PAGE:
Not everyone is lucky enough to have one, but if you do your garden can be an extension of your home, a productive powerhouse for nurturing fruit or veg, a place where your kids can burn off some of their endless energy, or perhaps a sanctuary for you to escape some of their energy 😁
However you use your garden, there are things you can do in and with it to reduce your impact on the environment, and to help you do more using less. Here are our top ten:
1. Collect rain water and use it wisely
With water shortages and their associated hosepipe bans effecting more and more areas of the UK more and more often, most gardeners will already have some form of rain water capture in place to help keep their lawn and plants hydrated in the summer months.
But do you know how to maximise your use of captured water?
The RHS recommend watering plants between 05:00 and 09:00 in the morning to provide the drink they'll need as the sun comes up, while minimising loss through evaporation.
They also suggest ways of reducing how much water you need to use and how to plan your garden to minimise water waste. Well worth a read.
2. Let it go wild
A traditional, perfectly manicured, picture-box garden may look neat and tidy, but it's not a great environment for encouraging a diversity of wildlife.
Let part of your garden over grow a little to provide a haven for insects and invertebrates that will increase the bio-diversity in your green space. Their presence will encourage more predators to visit your garden, ultimately helping you control the less welcome visitors like green fly and slugs...
Dedicate part of your space to a "wild flower meadow" and you'll not only have a haven for wildlife and a nice "feature" to look at, you'll also have less mowing and maintenance to do, freeing up some time to enjoy your garden more.
Another related tip: in early spring leaving things like the first dandelions to flower will provide much needed food for bees who are short of options that time of year.
3. Plant complementary trees, shrubs, fruit, veg and flowers
Not all plants are born equal. Some get on with each other better than others.
When planning your garden, or pot, etc, combine different varieties that complement each other.
Add plants that will attract "good" insects like ladybirds amongst those that can fall victim to "bad" insects like green fly. They'll help you out by eating the bad bugs.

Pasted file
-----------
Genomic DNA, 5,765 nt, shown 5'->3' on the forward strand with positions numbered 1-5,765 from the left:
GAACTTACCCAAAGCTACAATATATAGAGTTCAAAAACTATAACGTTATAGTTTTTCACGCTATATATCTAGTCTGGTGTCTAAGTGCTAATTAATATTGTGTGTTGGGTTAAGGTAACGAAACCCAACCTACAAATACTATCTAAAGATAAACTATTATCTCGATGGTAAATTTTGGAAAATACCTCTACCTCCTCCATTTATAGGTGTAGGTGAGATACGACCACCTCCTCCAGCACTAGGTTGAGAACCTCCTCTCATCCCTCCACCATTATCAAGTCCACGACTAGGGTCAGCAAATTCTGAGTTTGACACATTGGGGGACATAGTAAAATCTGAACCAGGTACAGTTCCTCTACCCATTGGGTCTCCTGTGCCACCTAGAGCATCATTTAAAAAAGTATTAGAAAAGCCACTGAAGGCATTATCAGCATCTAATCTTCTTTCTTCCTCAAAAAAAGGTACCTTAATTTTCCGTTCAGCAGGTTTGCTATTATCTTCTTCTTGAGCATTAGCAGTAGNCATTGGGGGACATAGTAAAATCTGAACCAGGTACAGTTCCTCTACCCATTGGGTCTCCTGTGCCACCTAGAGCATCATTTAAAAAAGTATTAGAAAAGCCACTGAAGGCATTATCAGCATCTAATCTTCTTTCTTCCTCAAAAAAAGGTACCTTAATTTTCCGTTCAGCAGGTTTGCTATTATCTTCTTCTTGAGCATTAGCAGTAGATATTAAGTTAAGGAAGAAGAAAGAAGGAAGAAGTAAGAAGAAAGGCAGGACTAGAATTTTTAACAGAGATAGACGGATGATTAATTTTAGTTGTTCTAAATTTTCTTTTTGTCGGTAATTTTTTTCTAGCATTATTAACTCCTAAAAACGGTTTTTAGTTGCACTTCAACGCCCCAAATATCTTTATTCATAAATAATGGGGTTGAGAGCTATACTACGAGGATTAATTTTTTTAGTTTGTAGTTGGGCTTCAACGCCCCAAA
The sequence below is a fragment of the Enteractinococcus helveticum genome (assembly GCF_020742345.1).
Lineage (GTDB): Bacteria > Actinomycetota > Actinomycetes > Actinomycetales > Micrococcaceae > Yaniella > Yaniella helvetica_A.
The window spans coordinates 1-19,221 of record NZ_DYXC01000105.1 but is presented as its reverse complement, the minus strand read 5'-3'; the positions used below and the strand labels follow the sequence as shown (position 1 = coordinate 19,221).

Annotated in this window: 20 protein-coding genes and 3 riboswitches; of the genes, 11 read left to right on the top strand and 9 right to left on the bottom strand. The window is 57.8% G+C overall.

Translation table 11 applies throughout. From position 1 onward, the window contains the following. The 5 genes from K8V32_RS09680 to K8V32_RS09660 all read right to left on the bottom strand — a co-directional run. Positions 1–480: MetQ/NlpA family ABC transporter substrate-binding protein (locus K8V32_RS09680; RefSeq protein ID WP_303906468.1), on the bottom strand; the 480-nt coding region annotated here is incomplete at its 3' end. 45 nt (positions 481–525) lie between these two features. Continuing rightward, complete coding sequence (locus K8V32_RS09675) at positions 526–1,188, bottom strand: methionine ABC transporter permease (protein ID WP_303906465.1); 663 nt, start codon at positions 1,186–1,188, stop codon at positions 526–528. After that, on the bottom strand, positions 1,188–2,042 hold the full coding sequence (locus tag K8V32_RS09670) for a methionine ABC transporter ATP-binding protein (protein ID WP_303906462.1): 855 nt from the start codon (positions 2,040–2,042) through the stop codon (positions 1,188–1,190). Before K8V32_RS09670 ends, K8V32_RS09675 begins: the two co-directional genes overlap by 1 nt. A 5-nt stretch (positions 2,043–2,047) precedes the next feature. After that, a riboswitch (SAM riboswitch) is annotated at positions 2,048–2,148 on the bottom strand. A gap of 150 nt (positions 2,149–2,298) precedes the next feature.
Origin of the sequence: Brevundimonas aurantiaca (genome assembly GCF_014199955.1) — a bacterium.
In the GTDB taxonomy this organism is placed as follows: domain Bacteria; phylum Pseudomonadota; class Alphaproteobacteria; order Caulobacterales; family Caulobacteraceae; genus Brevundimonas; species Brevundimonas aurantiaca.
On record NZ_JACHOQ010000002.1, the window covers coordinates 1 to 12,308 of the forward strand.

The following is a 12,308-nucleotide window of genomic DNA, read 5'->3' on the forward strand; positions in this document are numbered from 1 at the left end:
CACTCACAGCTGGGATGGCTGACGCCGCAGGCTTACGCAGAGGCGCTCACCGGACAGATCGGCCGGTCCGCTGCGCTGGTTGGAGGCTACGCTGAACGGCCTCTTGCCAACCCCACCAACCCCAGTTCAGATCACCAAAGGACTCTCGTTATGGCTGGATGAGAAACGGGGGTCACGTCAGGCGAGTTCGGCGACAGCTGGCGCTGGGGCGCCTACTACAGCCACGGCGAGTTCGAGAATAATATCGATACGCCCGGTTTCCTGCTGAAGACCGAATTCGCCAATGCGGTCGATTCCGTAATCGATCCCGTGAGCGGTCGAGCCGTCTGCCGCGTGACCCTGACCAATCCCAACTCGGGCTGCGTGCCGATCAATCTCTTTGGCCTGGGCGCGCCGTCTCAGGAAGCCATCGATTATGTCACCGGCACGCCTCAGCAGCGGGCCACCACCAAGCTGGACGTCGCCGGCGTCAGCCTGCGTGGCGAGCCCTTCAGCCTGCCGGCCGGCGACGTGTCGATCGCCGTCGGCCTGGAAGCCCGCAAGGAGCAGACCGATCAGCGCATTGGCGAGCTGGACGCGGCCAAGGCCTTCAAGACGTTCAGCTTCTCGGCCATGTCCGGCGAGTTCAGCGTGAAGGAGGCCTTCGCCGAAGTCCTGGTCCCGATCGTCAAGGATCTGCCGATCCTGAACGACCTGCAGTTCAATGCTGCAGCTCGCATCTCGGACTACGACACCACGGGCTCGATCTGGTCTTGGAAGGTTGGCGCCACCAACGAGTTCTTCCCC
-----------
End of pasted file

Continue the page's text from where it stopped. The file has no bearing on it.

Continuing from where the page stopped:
Consider planting sacrificial plants to save others... parsnips are a favourite of black fly, so planting one or two near a runner bean you'd like to protect can help distract black fly and save the beans.
If you're growing your own consider joining the Farm45 community who are sharing knowledge about growing complementary foods in a way that maintains biodiversity, regenerates the soil and improves your plant's productivity.
4. Make homes for others too
Like leaving some over grown space as a haven for wildlife, providing a home for other animals and creatures will benefit your garden.
Bird boxes will encourage our feathered friends into your garden, who will in tern eat many of the pests you'd like to keep out.
Bug hotels are popular with kids and will help bees and other "good" insects and bugs into your garden.
If you have a pond, however small, providing a frog house will encourage the hoppers to move in. They love to eat slugs and snails. One fully grown adult frog will eat enough slugs to keep a small to medium sized garden slug free. Save money and the environment by ditching the pellets and letting a frog move in.
5. Save those shells to keep the slugs and snails away
Speaking of more environmentally friendly, cheaper alternatives to using slug and snail pellets; did you know that you can use crushed up egg shells or seashells to deter the slimy pests?
Make sure they're clean, break them up into little finger nail sized pieces and scatter to form a protective ring around your favourite flowers or fruits, etc.
Shells also help keep your soil moist, stop it clumping after rain and add nutrients to the soil.